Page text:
In 1963, Scott was signed to Ray Charles' Tangerine Records label, under the supervision of Charles himself, creating what is considered by many to be one of the great jazz vocal albums of all time, Falling in Love is Wonderful. Scott performed at President Dwight Eisenhower's (1953) and President Bill Clinton's (1993) inaugurations, where he sang the same song, "Why Was I Born?".
2007 NEA Jazz Master Award Scott
Kennedy Center's "Jazz In Our Time" Living Legend Award
N.A.B.O.B.'s Pioneer Award
Vince Guaraldi (July 17, 1928 – February 6, 1976) was an Jazz pianist noted for his innovative compositions and arrangements and for composing music for animated adaptations of the Peanuts comic strip.
Inspired by the French/Brazilian film Black Orpheus, Guaraldi composed and released Jazz Impressions of Black Orpheus in 1962. Fantasy Records released "Samba de Orpheus" as a single, trying to catch the building bossa nova wave, but it was destined to sink without a trace when radio DJs began flipping it over and playing the B-side, Guaraldi's "Cast Your Fate to the Wind". A gentle, likeable tune, it stood out from everything else on the airwaves and became a grass-roots hit. It also won the Grammy for Best Original Jazz Composition.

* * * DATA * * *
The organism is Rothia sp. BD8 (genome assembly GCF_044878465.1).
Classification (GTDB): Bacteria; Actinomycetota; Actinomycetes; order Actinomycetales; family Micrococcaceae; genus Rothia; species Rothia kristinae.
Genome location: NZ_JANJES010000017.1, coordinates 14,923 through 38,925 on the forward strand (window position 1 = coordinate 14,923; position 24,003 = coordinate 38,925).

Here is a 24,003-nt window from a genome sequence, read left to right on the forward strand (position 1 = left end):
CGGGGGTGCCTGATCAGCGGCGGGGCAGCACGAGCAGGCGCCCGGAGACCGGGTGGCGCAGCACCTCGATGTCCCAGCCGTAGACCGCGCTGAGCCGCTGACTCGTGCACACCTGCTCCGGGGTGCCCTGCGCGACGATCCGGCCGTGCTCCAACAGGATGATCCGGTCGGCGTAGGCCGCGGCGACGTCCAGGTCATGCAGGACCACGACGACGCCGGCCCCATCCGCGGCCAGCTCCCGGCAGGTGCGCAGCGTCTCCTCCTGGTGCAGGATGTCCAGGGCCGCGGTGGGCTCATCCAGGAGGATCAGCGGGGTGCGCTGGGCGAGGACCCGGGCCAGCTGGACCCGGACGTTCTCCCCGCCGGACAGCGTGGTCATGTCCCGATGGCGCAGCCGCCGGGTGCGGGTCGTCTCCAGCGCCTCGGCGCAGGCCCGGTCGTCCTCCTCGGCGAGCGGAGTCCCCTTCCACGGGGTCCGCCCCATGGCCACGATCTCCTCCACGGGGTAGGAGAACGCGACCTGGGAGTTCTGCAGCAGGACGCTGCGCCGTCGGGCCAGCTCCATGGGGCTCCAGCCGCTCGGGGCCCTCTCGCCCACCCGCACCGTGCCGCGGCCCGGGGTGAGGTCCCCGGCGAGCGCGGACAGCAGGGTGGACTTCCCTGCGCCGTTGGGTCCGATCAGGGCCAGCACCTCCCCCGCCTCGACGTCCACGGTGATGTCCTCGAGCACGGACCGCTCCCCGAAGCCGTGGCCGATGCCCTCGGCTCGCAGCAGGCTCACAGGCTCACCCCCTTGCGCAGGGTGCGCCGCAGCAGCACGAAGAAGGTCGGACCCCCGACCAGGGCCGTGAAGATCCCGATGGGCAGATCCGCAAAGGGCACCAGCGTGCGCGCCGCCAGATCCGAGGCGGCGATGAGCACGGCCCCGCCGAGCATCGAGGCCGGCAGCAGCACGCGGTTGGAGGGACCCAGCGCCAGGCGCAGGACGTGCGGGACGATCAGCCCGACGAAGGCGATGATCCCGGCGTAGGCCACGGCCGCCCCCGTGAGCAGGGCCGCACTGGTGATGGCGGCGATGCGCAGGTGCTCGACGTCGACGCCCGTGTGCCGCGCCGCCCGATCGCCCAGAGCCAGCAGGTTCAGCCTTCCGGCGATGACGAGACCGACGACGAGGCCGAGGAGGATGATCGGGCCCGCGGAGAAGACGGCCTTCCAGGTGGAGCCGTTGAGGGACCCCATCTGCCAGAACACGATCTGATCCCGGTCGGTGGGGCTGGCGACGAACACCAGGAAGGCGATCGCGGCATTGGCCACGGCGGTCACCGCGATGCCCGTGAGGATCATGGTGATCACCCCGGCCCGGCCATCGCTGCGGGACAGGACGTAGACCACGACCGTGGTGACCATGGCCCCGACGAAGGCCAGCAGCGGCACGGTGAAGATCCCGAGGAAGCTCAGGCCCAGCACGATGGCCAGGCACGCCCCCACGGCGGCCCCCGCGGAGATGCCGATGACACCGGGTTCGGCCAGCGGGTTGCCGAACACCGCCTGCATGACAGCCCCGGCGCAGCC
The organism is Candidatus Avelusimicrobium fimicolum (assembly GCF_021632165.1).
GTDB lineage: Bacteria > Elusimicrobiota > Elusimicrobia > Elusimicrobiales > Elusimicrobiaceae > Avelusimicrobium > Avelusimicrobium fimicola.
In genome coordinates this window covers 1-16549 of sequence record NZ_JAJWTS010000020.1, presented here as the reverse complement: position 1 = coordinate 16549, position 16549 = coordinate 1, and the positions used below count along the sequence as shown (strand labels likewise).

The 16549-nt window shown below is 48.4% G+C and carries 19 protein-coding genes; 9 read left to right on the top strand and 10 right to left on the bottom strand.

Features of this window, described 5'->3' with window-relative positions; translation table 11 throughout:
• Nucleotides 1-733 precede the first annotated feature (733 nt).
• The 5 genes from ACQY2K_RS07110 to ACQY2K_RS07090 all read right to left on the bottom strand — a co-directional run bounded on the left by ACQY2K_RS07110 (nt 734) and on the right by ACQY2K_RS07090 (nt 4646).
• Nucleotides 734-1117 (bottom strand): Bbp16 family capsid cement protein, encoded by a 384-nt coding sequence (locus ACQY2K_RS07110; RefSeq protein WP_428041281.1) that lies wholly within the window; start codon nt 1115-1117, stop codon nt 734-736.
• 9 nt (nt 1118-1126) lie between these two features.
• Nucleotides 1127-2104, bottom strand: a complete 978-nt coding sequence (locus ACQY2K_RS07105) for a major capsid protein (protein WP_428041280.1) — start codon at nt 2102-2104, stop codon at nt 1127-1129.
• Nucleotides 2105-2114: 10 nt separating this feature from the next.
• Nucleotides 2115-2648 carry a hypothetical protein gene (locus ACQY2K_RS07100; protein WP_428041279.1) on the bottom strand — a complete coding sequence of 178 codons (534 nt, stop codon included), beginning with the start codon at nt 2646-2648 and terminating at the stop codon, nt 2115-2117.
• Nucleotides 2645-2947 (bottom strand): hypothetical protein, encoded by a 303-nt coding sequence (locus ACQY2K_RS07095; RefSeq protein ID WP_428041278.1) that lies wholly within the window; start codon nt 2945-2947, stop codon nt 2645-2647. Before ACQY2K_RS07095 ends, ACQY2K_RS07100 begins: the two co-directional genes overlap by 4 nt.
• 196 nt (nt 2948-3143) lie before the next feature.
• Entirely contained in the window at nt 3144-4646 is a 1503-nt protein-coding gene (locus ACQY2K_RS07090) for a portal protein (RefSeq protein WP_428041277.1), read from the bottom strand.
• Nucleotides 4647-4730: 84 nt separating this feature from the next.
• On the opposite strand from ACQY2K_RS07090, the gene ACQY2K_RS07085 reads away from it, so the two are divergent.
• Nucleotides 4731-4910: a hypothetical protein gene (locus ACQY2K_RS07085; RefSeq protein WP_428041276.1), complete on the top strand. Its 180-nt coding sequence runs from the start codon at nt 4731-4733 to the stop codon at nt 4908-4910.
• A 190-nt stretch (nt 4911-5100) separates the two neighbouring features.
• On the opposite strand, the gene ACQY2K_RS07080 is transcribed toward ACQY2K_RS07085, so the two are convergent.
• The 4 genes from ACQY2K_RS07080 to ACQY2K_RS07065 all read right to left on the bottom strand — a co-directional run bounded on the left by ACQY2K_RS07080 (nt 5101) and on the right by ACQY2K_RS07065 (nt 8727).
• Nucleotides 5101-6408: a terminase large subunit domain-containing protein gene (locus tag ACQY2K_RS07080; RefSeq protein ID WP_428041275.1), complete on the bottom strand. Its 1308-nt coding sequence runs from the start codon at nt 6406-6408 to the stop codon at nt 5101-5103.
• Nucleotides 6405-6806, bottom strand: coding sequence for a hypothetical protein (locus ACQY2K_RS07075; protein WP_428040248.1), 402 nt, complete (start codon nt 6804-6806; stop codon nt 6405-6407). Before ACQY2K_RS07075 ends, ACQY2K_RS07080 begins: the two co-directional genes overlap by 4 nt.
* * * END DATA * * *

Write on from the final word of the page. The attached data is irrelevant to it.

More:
While searching for just the right music to accompany a planned Peanuts television documentary, Lee Mendelson (the producer of the special) heard a single version of "Cast Your Fate to the Wind" by Vince Guaraldi's trio on the radio while traveling in a taxicab on the Golden Gate Bridge in San Francisco, California. Mendelson contacted Ralph J. Gleason, jazz columnist for the San Francisco Chronicle and was put in touch with Guaraldi. He proposed that Guaraldi score the upcoming Peanuts Christmas special and Guaraldi enthusiastically took the job, performing a version of what became "Linus and Lucy" over the phone two weeks later. The soundtrack was recorded by the Vince Guaraldi Trio, with drummer Jerry Granelli, and Puzzy Firth standing in for bassist Fred Marshall, who was ill at the time. Guaraldi went on to compose scores for seventeen Peanuts television specials, plus the feature film A Boy Named Charlie Brown as well as the unaired television program of the same name.